Golden Globes meet #MeToo but there were no profiles in courage

I watched the Golden Globe Awards Sunday night, against my better judgment.

It’s a poorly kept secret that the Golden Globes are a joke. Hollywood likes them because it’s a rare awards show that lets you sit at a table and drink.

The Golden Globes are handed out by the Hollywood Foreign Press Association. No one knows who these people are, but no one takes them seriously. Certainly not since they named Pia Zadora New Star of the Year in 1981. (Never heard of her?  Exactly.)

But what promised to be interesting was the timing. This is the beginning of the awards season, and thus the first show to address all the sexual scandals that came to light in 2017 (and show no signs of abating in 2018).

This would certainly be different from last year’s theme “we hate Trump.” Of course there were still a number of cracks about the president, and some of them weren’t bad. Host Seth Meyers said “Hollywood Foreign Press” sounds like three words designed to infuriate Donald Trump. But still, the emphasis was on how women are speaking out.

In fact, the women who attended all wore black dresses as a form of protest. (Big deal. Men have been wearing all black for years.)

Earlier in the show, Seth Meyers suggested Oprah should run for the White House. After her speech, I don’t think she wants to be president. She wants to be Pope.

Mind you, I’m allergic to finger-wagging speeches. I’d prefer stars to accept awards graciously. It’s not enough celebrities are rich, famous and beloved, they also feel they have so much to teach us.

So there I sat, awaiting to see which winners would give us, in place of an acceptance speech, a lecture. (Actually, sounds like a pretty good drinking game).

I wasn’t disappointed. They handed out 26 awards and about half of the recipients made a political point.

Bruce Miller, producer of “The Handmaid’s Tale” — a show about a land where a theocracy has taken over — thanked everyone who would stop such a thing from happening. I guess he was referring to the protestors in Iran.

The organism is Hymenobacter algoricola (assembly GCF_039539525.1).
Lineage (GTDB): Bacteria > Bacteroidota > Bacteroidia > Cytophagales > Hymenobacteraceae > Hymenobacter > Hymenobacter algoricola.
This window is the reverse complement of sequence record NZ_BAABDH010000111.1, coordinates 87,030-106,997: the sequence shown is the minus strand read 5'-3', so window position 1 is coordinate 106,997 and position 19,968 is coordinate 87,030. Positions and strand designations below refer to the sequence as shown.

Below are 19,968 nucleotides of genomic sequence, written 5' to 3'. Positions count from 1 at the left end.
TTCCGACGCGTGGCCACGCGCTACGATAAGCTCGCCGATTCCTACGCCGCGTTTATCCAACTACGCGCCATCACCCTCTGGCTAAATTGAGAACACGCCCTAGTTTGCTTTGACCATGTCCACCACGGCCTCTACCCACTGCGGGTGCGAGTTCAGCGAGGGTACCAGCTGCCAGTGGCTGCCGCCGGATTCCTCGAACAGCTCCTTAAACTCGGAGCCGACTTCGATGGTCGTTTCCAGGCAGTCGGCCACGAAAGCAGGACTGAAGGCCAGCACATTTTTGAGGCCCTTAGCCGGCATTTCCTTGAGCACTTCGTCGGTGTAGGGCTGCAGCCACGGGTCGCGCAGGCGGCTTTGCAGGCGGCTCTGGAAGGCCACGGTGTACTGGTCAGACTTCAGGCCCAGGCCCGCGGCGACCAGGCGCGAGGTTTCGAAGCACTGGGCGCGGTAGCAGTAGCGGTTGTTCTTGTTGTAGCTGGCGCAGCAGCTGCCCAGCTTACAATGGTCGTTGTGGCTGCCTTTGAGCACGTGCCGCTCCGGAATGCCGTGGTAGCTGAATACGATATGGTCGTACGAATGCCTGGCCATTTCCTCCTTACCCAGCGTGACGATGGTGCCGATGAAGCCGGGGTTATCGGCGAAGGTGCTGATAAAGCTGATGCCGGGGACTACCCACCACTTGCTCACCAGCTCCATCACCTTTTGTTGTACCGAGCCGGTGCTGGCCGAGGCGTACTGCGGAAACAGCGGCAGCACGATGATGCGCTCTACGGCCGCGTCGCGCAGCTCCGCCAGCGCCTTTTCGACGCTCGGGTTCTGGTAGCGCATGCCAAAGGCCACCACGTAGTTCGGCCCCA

Frances McDormand, who won an acting award for “Three Billboards Outside Ebbing, Missouri“ happily noted the Hollywood Foreign Press Association elected a woman as their president. Then she stated she keeps her politics private. Could have fooled me.

By the way, the HFPA named Dwayne Johnson’s daughter Simone the official Golden Globes Ambassador. How sweet. (If you think I’m going to pick a fight with The Rock, you’re nuts.)

Perhaps the most shocking moment came when Alexander Skarsgard won for his acting in “Big Little Lies.” He played a wife beater in a show about women’s solidarity and the need to speak out. And he didn’t bring up politics at all. He just showed his gratitude. How strange. 

Maybe he thought it was better to let the work speak for itself. Imagine that.

But everyone agrees the big moment came when Oprah Winfrey got the Cecil B. DeMille Lifetime Achievement Award.

She was introduced by Reese Witherspoon, who gave a speech about how Oprah is the most amazing woman in the world, followed by a short film, narrated by Reese Witherspoon, about how Oprah is the most amazing woman in the world.

Then out came Oprah, to a standing ovation. She’d get a couple more during a speech that was more revival meeting than awards show. She spoke at some length about how things are changing and a new day is on the horizon. I’m not saying I disagree, but I thought the Cecil B. DeMille Award is supposed to be about “outstanding contributions to the world of entertainment.”

Earlier in the show, Seth Meyers suggested Oprah should run for the White House. After her speech, I don’t think she wants to be president. She wants to be Pope.

Anyway, that was pretty much the show. A lot of talented people in good movies and TV shows won Golden Globes. I look forward to the Oscars and Emmys when they can win awards that actually matter.

Steve Kurtz is a producer for the Fox News Channel, and author of "Steve’s America (the perfect gift for people named Steve)".